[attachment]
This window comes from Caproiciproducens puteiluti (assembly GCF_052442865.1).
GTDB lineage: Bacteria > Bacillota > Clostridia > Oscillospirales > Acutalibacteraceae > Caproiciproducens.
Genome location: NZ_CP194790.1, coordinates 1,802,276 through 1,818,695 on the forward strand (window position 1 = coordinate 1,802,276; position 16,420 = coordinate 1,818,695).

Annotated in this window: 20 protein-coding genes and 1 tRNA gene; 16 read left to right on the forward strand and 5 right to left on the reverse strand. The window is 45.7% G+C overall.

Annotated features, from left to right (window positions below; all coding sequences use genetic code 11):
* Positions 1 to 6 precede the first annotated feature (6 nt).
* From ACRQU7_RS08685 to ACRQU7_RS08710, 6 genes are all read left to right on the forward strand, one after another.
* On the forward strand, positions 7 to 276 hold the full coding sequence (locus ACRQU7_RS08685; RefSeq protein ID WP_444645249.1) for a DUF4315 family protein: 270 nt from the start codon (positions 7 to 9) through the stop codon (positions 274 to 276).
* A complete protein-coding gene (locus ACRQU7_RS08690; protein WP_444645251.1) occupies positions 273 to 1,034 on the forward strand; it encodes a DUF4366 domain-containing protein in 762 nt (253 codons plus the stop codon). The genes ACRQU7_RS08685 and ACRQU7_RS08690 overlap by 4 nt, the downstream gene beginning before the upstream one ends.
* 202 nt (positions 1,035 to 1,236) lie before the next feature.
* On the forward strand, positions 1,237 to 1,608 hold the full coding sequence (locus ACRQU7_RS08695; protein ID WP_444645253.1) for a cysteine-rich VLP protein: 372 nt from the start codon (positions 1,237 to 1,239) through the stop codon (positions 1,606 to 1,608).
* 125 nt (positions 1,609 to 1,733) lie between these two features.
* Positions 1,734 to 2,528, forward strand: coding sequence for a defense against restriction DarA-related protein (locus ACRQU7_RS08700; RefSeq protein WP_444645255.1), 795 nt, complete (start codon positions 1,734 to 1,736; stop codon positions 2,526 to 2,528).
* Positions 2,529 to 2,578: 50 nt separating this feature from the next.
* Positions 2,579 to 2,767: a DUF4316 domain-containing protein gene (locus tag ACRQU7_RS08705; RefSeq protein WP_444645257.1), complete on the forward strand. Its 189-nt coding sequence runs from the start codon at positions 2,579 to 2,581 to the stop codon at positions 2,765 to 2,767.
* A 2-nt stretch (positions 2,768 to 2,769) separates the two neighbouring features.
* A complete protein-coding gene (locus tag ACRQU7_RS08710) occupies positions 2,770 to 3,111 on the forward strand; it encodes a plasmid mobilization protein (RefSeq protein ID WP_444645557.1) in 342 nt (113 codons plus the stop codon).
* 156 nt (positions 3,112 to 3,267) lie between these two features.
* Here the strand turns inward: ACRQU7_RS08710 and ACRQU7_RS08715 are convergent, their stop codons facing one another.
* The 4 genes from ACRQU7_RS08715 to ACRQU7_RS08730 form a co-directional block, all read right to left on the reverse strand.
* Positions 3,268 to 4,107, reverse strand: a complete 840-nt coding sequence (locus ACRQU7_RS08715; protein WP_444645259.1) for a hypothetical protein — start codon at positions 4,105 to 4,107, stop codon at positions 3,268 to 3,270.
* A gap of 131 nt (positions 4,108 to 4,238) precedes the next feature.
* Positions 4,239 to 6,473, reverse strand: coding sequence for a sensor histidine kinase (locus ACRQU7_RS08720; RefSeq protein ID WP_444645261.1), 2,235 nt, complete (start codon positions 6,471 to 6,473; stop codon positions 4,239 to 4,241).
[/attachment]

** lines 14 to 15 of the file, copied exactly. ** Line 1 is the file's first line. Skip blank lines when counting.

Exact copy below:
* Positions 2,529 to 2,578: 50 nt separating this feature from the next.
* Positions 2,579 to 2,767: a DUF4316 domain-containing protein gene (locus tag ACRQU7_RS08705; RefSeq protein WP_444645257.1), complete on the forward strand. Its 189-nt coding sequence runs from the start codon at positions 2,579 to 2,581 to the stop codon at positions 2,765 to 2,767.